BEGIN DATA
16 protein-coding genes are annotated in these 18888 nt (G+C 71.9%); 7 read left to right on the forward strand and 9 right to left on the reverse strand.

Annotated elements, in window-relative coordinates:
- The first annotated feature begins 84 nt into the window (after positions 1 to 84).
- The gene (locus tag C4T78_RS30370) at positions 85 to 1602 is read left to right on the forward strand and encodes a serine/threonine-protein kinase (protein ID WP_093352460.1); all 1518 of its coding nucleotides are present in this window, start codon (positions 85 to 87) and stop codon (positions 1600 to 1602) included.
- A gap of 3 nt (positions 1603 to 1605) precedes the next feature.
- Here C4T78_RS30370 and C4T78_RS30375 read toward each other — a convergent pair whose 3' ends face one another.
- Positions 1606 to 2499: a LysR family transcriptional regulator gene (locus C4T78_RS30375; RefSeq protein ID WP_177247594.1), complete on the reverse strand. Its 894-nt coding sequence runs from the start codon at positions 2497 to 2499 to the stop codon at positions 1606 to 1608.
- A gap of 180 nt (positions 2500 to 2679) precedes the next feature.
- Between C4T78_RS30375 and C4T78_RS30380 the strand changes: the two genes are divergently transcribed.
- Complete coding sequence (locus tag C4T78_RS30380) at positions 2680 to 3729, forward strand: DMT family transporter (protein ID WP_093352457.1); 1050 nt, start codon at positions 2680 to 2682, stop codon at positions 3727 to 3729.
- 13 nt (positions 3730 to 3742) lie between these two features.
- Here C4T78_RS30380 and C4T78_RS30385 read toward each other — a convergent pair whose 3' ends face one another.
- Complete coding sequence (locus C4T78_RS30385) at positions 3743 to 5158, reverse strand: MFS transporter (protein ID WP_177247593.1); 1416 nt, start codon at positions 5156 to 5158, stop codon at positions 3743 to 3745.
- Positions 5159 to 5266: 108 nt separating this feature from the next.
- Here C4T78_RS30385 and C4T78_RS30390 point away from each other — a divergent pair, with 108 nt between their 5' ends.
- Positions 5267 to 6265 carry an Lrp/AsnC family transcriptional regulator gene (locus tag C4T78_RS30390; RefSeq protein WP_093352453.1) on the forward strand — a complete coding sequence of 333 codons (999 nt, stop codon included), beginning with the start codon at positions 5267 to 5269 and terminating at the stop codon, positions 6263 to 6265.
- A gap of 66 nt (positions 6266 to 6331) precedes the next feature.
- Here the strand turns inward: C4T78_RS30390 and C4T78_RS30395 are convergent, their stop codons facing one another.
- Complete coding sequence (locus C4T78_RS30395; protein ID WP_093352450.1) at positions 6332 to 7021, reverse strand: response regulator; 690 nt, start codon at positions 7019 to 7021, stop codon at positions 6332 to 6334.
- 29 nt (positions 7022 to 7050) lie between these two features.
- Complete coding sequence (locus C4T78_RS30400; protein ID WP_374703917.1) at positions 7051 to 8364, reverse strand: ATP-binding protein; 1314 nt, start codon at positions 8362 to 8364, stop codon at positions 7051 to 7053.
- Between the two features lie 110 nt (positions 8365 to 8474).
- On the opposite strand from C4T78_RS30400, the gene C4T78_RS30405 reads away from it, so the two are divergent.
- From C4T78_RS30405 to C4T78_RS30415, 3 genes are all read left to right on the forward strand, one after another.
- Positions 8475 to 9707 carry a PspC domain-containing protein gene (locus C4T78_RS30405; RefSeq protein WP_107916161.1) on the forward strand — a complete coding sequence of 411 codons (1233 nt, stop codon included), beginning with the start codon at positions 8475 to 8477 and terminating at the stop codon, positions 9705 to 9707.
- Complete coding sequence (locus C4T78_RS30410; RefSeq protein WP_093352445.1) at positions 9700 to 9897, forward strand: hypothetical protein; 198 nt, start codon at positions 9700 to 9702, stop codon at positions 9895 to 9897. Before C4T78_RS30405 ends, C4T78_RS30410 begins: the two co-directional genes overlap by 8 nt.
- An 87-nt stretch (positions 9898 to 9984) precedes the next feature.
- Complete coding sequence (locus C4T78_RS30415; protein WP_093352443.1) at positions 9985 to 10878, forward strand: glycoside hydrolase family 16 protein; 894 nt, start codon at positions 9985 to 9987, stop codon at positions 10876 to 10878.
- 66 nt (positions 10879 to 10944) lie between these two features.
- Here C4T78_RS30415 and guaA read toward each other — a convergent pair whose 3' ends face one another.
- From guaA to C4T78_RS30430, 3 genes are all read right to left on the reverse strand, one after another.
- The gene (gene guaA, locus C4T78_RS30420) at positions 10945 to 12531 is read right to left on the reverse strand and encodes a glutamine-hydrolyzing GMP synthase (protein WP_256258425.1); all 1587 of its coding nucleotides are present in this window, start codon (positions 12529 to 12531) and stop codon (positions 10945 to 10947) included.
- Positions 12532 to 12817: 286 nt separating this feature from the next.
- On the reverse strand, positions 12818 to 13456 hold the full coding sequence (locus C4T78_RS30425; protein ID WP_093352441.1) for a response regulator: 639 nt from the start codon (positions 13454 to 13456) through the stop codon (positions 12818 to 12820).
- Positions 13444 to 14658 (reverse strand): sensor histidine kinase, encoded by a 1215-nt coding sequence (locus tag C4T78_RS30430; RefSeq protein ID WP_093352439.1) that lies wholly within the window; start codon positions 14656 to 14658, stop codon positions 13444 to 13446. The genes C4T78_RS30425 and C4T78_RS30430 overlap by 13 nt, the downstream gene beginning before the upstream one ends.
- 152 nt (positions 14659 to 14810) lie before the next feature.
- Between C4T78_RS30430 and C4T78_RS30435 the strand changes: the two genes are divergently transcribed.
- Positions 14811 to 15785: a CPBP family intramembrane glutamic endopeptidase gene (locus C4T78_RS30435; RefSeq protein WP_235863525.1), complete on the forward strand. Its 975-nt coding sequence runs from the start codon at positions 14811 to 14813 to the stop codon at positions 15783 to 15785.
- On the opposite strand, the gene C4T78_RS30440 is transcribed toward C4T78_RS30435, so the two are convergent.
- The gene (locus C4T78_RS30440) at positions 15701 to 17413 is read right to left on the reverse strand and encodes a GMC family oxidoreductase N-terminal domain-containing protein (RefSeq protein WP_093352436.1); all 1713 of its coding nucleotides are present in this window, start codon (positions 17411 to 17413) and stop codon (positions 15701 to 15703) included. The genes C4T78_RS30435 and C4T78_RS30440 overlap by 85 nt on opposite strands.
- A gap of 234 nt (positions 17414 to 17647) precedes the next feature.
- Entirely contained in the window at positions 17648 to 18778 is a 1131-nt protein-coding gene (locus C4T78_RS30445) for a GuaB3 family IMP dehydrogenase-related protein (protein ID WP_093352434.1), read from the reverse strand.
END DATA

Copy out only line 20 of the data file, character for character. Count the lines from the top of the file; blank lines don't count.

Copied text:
- 29 nt (positions 7022 to 7050) lie between these two features.